Intermenstrual bleeding

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Intermenstrual bleeding
Other names: Metrorrhagia, irregular vaginal bleeding
Blausen 0399 FemaleReproSystem 01.png
SymptomsBleeding in between periods
Risk factorsFamily history
Diagnostic methodBased on physical examination
Differential diagnosisIrregular menstruation

Intermenstrual bleeding (IMB) is vaginal bleeding at irregular intervals between expected menstrual periods.[1] It may be associated with bleeding with sexual intercourse.[2]

It may be difficult to distinguish IMB from frequent menstruation.[3]


In some women, menstrual spotting between periods occurs as a normal and harmless part of ovulation. Some women experience acute mid-cycle abdominal pain around the time of ovulation (sometimes referred to by the German term for this phenomenon, mittelschmerz). This may also occur at the same time as menstrual spotting. The term breakthrough bleeding or breakthrough spotting is usually used for women using hormonal contraceptives, such as IUDs or oral contraceptives, in which it refers to bleeding or spotting between any expected withdrawal bleedings, or bleeding or spotting at any time if none is expected. If spotting continues beyond the first 3-4 cycles of oral contraceptive use, a woman should have her prescription adjusted to a pill containing higher estrogen:progesterone ratio by either increasing the estrogen dose or decreasing the relative progestin dose.[4]

Besides the aforementioned physiologic forms, metrorrhagia may also represent abnormal uterine bleeding and be a sign of an underlying disorder, such as hormone imbalance, endometriosis, uterine fibroids, uterine cancer, or vaginal cancer.

If the bleeding is repeated and heavy, it can cause significant iron-deficiency anemia.

Intermittent spotting between periods can result from any of numerous reproductive system disorders:[citation needed]



Endometrial abnormalities:

Endocrinological causes:

Bleeding disorders:

Drug induced:

Traumatic causes:

Related to pregnancy:

Other causes:

Breakthrough bleeding

Breakthrough bleeding (BTB) is any of various forms of vaginal bleeding,[5] usually referring to mid-cycle bleeding in users of combined oral contraceptives,[5] as attributed to insufficient estrogens.[5] It may also occur with other hormonal contraceptives. Sometimes, breakthrough bleeding is classified as abnormal and thereby as a form of metrorrhagia,[6] and sometimes it is classified as not abnormal.[5]

In the context of hemophilia, the term describes a bleeding that occurs while a patient is on prophylaxis.[7]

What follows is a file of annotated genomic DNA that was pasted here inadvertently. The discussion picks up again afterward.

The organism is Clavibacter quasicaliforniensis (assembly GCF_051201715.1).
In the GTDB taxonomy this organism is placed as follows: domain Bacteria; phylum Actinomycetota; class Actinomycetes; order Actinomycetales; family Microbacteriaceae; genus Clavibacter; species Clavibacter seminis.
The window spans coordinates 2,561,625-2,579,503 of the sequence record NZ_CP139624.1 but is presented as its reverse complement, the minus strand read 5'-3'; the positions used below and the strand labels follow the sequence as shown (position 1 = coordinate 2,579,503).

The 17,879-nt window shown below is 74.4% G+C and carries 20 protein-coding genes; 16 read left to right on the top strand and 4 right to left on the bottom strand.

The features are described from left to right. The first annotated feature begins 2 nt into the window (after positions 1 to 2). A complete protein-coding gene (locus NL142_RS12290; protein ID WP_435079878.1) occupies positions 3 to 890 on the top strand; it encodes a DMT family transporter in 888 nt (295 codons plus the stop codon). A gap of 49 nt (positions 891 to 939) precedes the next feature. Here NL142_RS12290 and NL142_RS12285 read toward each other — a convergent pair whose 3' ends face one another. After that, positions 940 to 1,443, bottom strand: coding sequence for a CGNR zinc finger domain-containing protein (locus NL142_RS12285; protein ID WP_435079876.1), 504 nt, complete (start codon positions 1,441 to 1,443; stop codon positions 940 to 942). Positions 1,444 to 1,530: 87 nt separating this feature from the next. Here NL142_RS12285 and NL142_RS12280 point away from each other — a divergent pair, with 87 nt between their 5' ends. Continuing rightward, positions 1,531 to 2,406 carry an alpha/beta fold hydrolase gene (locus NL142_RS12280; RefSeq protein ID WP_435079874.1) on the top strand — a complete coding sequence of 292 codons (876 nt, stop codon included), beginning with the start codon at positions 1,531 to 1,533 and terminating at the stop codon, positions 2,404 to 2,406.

The bleeding is usually light, often referred to as "spotting," though a few people may experience heavier bleeding.[citation needed]

It is estimated that breakthrough bleeding affects around 25 % of combined oral contraceptive pill (COCP) users during the initial 3 to 4 months of use, it then usually resolves on its own.[8][9]


Breakthrough bleeding is commonly due to 4 factors: physiologic effects of OCs on the endometrium, OC-related parameters, (dose, formulation, and regimen), patient behavior, (compliance, using concomitant medications, and smoking) and benign or malignant pathology.[9]


Breakthrough bleeding that does not resolve on its own is a common reason for women to switch to different pill formulations, or to switch to a non-hormonal method of birth control.[citation needed]


Metrorrhagia is from metro = measure, -rrhagia = abnormal flow.[10] The term is no longer recommended.[1]

See also


  1. 1.0 1.1 Bacon, JL (June 2017). "Abnormal Uterine Bleeding: Current Classification and Clinical Management". Obstetrics and Gynecology Clinics of North America. 44 (2): 179–193. doi:10.1016/j.ogc.2017.02.012. PMID 28499529.
  2. Smith, Roger P. (2023). "60. Postcoital bleeding". Netter's Obstetrics and Gynecology: Netter's Obstetrics and Gynecology (4th ed.). Philadelphia: Elsevier. pp. 139–140. ISBN 978-0-443-10739-9. Archived from the original on 2023-10-31. Retrieved 2023-10-31.
  3. "Intermenstrual and Postcoital Bleeding | Doctor". 24 August 2020. Archived from the original on 9 January 2023. Retrieved 2 November 2023.
  4. Carlson, Karen J., MD; Eisenstat, Stephanie A., MD; Ziporyn, Terra (2004). The New Harvard Guide to Women's Health. Harvard University Press. p. 385. ISBN 0-674-01343-3.{{cite book}}: CS1 maint: multiple names: authors list (link)
  5. 5.0 5.1 5.2 5.3 Farlex Medical Dictionary > Breakthrough Bleeding Archived 2019-12-16 at the Wayback Machine, in turn citing:
    • Segen's Medical Dictionary. Copyright 2012
    • McGraw-Hill Concise Dictionary of Modern Medicine. Copyright 2002
  6. Merriam-Webster's Medical Dictionary > Breakthrough bleeding Archived 2016-11-02 at the Wayback Machine Retrieved on Feb 28, 2010
  7. "Prophylaxis: Barriers and challenges - World Federation of Hemophilia". Archived from the original on 2017-12-24. Retrieved 2018-07-05.
  8. M. Hickey; I. S. Fraser (2012). "Iatrogenic unscheduled (breakthrough) endometrial bleeding". Rev Endocr Metab Disord. 13 (4): 301–308. doi:10.1007/s11154-012-9227-3. hdl:11343/220598. PMID 23224719. S2CID 26184273.
  9. 9.0 9.1 Patricia A. Lohr; Mitchell D. Creinin (2006). "Oral contraceptives and breakthrough bleeding: What patients need to know". The Journal of Family Practise. 55 (10): 872–80. PMID 17014753.
  10. "Rrhagia | Define Rrhagia at". Archived from the original on 2016-03-03. Retrieved 2013-06-27.

External links